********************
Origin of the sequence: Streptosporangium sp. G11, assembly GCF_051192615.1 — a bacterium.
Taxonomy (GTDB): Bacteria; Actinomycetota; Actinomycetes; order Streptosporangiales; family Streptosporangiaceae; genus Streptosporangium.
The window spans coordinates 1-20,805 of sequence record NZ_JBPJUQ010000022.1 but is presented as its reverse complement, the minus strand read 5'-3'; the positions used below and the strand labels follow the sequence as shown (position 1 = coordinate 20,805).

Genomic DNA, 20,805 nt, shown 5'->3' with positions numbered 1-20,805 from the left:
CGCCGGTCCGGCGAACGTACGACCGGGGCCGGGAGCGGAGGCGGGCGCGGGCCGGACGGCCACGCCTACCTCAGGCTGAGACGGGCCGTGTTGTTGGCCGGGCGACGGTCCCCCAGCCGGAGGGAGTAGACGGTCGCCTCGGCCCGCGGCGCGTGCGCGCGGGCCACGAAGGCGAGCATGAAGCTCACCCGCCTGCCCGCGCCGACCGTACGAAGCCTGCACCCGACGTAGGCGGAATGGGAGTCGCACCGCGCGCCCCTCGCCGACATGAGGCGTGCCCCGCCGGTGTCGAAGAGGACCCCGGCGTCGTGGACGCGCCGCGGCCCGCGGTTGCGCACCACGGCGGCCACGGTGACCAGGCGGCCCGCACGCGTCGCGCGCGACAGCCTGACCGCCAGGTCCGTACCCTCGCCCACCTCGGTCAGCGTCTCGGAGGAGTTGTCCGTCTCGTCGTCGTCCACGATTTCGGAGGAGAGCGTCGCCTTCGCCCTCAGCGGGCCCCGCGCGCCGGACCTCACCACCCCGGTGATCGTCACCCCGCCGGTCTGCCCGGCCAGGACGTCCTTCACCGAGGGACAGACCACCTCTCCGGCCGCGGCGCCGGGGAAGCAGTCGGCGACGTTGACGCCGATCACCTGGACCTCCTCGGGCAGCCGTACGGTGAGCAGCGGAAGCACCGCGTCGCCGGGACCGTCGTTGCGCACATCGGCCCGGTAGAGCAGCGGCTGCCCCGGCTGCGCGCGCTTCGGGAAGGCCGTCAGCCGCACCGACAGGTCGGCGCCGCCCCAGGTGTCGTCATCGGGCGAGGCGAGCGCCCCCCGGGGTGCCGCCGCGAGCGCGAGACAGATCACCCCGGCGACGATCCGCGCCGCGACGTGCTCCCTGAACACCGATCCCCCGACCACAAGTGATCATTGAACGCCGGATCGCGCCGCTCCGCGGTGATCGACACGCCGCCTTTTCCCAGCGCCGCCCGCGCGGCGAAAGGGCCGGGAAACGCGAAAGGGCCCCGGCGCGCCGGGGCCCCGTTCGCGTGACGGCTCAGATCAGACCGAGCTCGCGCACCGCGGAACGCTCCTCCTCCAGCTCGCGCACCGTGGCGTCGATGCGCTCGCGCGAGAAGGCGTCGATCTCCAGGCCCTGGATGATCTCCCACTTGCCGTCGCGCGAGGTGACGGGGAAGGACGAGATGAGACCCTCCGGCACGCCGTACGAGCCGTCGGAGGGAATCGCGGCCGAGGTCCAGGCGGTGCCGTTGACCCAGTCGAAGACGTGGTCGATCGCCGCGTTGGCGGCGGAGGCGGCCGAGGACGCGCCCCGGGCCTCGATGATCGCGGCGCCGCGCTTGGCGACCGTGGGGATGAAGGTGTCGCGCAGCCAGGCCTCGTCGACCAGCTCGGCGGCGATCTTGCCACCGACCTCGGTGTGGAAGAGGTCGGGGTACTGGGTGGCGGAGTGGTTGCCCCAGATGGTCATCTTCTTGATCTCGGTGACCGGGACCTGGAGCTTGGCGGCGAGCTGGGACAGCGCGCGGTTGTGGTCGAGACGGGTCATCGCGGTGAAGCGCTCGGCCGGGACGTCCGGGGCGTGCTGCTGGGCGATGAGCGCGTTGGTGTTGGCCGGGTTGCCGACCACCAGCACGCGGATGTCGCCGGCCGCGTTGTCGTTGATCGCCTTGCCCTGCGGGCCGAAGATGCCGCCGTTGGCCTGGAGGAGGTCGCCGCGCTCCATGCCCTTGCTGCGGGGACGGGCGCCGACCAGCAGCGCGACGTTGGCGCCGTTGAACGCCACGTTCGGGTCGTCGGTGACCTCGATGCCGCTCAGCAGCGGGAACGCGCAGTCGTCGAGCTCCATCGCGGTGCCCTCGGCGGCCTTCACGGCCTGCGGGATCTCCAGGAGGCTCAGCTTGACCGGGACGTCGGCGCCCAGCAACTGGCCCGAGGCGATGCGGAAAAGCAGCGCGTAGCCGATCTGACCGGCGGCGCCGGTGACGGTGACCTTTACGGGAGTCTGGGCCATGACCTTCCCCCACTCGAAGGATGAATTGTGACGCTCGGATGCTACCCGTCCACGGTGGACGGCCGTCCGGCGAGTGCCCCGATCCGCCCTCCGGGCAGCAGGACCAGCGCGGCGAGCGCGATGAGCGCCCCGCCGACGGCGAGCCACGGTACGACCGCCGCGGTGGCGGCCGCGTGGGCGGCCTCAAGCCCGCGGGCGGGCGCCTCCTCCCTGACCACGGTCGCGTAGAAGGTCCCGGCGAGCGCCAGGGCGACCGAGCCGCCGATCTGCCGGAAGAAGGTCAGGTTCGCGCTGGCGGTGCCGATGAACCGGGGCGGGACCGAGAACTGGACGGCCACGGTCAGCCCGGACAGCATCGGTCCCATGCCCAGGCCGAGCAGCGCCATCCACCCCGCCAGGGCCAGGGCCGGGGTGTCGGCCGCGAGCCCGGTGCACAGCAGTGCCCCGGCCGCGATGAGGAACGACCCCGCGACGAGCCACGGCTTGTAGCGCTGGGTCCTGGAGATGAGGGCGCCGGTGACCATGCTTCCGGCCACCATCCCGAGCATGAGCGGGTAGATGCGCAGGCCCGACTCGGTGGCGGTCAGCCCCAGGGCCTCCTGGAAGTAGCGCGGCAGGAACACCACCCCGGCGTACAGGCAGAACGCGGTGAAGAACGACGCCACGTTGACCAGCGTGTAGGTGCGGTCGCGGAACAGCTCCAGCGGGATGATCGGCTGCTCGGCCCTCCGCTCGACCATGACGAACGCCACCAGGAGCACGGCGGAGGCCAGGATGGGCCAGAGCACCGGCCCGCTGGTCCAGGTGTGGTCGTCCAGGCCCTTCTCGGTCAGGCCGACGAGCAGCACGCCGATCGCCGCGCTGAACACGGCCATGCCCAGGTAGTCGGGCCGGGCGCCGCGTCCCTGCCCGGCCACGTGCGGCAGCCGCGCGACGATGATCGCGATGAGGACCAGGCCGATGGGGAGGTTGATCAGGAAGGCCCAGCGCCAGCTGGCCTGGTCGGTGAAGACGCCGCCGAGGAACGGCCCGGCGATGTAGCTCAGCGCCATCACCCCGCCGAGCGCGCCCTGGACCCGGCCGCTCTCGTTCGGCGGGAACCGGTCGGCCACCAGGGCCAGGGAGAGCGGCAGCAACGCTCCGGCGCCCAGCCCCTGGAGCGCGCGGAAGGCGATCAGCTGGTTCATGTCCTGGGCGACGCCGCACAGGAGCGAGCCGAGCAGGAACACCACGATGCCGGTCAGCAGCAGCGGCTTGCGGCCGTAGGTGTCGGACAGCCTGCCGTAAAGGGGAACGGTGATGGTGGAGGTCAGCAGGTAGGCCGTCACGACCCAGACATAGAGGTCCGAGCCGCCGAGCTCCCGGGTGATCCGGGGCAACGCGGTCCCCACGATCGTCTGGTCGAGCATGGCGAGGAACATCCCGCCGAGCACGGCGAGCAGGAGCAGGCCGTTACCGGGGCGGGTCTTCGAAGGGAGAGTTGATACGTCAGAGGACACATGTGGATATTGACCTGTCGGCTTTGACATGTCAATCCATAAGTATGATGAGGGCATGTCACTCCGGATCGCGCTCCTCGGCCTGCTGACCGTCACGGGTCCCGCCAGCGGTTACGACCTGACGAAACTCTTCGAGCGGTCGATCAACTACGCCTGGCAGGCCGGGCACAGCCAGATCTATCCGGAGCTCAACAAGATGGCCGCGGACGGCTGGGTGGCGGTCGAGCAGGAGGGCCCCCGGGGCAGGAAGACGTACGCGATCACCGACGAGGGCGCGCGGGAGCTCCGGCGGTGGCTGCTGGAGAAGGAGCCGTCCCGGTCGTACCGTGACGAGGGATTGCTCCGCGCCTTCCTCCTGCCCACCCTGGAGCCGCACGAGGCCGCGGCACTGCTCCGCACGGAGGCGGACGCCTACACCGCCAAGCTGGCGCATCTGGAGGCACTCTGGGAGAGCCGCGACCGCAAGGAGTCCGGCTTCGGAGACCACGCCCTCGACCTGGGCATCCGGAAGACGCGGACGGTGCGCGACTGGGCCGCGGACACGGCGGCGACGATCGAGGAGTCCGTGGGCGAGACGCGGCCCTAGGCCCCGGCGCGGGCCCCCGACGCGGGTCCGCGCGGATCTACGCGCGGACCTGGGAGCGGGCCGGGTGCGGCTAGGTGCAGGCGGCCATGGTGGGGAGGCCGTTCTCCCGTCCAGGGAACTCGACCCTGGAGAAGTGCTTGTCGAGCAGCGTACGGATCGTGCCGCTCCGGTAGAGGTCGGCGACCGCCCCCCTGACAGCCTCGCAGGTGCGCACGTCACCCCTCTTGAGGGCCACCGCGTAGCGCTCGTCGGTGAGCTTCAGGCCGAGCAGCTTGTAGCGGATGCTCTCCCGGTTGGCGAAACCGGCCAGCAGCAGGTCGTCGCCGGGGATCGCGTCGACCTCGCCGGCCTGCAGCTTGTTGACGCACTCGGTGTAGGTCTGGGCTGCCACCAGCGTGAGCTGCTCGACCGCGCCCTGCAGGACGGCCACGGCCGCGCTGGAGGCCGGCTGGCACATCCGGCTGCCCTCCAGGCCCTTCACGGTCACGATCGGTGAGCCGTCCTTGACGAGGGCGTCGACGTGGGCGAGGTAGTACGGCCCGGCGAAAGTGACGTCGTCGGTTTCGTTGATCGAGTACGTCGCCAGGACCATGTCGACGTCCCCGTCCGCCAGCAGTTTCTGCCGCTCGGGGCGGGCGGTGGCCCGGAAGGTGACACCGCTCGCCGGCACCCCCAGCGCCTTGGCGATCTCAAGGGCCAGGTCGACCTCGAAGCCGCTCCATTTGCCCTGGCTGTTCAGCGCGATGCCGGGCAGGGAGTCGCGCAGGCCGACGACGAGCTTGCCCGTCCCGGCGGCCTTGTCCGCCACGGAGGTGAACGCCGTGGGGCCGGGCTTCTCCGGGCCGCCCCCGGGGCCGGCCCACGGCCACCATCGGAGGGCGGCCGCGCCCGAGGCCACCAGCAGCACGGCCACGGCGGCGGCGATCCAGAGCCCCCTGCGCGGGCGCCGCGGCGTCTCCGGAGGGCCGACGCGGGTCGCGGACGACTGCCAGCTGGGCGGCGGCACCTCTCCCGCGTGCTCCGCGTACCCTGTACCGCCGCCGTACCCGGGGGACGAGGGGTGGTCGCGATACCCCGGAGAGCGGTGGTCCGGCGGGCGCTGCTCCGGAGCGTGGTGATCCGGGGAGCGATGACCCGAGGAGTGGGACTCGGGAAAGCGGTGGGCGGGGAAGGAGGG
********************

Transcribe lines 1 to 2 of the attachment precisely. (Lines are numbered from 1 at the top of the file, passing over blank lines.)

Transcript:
Origin of the sequence: Streptosporangium sp. G11, assembly GCF_051192615.1 — a bacterium.
Taxonomy (GTDB): Bacteria; Actinomycetota; Actinomycetes; order Streptosporangiales; family Streptosporangiaceae; genus Streptosporangium.